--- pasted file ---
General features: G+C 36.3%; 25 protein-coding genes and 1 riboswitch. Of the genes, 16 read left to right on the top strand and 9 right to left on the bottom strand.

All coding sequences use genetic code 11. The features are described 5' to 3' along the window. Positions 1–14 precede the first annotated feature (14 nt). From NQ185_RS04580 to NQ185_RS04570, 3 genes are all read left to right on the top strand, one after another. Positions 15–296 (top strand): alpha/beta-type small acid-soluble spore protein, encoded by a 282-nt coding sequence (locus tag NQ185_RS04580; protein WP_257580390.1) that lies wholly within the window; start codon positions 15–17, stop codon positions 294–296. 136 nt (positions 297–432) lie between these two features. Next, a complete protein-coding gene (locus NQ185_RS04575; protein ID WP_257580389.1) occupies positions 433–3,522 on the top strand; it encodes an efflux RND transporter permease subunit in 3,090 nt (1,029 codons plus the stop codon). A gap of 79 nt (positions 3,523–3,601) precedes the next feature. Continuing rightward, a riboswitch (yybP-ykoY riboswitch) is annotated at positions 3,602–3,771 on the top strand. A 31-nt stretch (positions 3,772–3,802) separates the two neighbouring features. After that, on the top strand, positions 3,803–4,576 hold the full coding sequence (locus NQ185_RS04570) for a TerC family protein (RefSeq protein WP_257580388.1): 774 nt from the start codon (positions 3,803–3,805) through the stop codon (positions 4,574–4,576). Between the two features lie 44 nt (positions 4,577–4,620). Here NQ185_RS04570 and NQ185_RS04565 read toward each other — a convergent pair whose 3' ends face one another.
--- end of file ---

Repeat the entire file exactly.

General features: G+C 36.3%; 25 protein-coding genes and 1 riboswitch. Of the genes, 16 read left to right on the top strand and 9 right to left on the bottom strand.

All coding sequences use genetic code 11. The features are described 5' to 3' along the window. Positions 1–14 precede the first annotated feature (14 nt). From NQ185_RS04580 to NQ185_RS04570, 3 genes are all read left to right on the top strand, one after another. Positions 15–296 (top strand): alpha/beta-type small acid-soluble spore protein, encoded by a 282-nt coding sequence (locus tag NQ185_RS04580; protein WP_257580390.1) that lies wholly within the window; start codon positions 15–17, stop codon positions 294–296. 136 nt (positions 297–432) lie between these two features. Next, a complete protein-coding gene (locus NQ185_RS04575; protein ID WP_257580389.1) occupies positions 433–3,522 on the top strand; it encodes an efflux RND transporter permease subunit in 3,090 nt (1,029 codons plus the stop codon). A gap of 79 nt (positions 3,523–3,601) precedes the next feature. Continuing rightward, a riboswitch (yybP-ykoY riboswitch) is annotated at positions 3,602–3,771 on the top strand. A 31-nt stretch (positions 3,772–3,802) separates the two neighbouring features. After that, on the top strand, positions 3,803–4,576 hold the full coding sequence (locus NQ185_RS04570) for a TerC family protein (RefSeq protein WP_257580388.1): 774 nt from the start codon (positions 3,803–3,805) through the stop codon (positions 4,574–4,576). Between the two features lie 44 nt (positions 4,577–4,620). Here NQ185_RS04570 and NQ185_RS04565 read toward each other — a convergent pair whose 3' ends face one another.